Ever since my return to this Island in 1932 my colleagues and I worked with ceaseless endeavour to disseminate the ideas of scientific socialism among the petty bourgeois intelligentsia and the advanced sections of the working class. The spontaneous labour movement which displayed tremendous vigour and militancy in the twenties had spent its force in the stagnant waters of trade union politics by the early thirties. After three years of work in the propagation of Marxism we had developed a sufficiently large nucleus imbued with the ideas of Scientific Socialism that we were in a position to launch the Lanka Sama Samaja Party in December of 1935. The history of the Party is known to the people of this country. Suffice it to say that it put itself at the forefront of every struggle against Imperialism and the capitalist class in the country ever since the Party was founded.

When the Second Imperialist World War broke out in September, 1939, the Party characterized the War as an imperialist War and took a Revolutionary defeatist line. My colleagues and I continued to intensify the class struggle and the fight against British Imperialism. War is the continuation of politics by other means i.e.by more forcible means; the character of a war is determined by the classes which wage that war. The war was and remains an Imperialist War for markets, for sources of raw material, for colonies. The democratic powers and the Axis Powers are fighting to determine which group shall dominate the world.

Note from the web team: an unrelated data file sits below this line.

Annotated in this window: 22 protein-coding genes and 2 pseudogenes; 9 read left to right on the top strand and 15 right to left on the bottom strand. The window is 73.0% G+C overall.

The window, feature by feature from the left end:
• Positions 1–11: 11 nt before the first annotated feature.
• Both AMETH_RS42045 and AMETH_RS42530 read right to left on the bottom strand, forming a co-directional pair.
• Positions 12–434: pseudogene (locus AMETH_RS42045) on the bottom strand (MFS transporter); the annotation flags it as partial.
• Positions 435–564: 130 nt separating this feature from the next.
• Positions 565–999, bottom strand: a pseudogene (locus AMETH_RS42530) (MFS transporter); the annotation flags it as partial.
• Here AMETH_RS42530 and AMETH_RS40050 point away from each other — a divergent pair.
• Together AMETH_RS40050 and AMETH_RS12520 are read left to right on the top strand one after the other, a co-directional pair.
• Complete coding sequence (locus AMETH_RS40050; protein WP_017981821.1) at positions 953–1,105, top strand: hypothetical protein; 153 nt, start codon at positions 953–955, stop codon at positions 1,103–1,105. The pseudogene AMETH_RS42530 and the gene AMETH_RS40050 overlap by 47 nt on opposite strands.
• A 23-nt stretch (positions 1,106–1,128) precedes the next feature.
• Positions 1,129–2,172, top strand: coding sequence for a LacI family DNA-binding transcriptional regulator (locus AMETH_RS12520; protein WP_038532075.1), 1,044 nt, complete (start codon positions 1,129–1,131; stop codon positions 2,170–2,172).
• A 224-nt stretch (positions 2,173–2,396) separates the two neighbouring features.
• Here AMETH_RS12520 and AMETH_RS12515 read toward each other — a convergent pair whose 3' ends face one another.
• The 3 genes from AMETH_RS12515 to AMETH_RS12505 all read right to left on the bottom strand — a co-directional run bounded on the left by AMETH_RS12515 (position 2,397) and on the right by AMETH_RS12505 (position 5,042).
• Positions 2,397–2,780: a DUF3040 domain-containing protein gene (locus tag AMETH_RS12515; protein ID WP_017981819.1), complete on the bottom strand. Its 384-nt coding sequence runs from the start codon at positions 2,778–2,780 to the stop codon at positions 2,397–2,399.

Democracy and Fascism are two sides of the same coin. Over- ripe and decadent Imperialism develops into Fascism when the working class fails to overthrow capitalism and set up its own form of government – the dictatorship of the working class.

I escaped from prison in April 1942 for the purpose of helping the tiny groups of Fourth Internationalists in India to build a powerful party of the working class which can take advantage of the crises in Indian society that are breaking out in rapid succession. My colleagues and I timed our escape to be in India at one of the most important crises in her history. We are glad that we were able to play our part, no doubt, an infinitesimally small part, in the movement that commenced in India in August 1942.

We were arrested on July 15, 1943. After spending five long months in the jails of British Imperialism in India, we are back in the dungeons of British Imperialism in Ceylon. Time is with us. Imperialism is doomed. The future is with the working class. The working class of Ceylon under the leadership of the Sama Samaja Party will play its part in the coming years. Unquote.

As Philip, popularly known as the ‘Lion of Boralugoda’, was a Member of the State Council, a motion to seek leave of absence for the imprisoned member was presented to the Council by the Hambantota Member D A Rajapaksa, the ‘Lion of Ruhuna’. It is ironical that the close affinity between the Rajapaksas and the Gunawardenas continued for another generation. Today President Gotabaya Rajpaksa and Prime Minister Mahinda Rajapaksa work in close cooperation with Minister and Leader of the House Dinesh Gunawardena to serve the people of the country.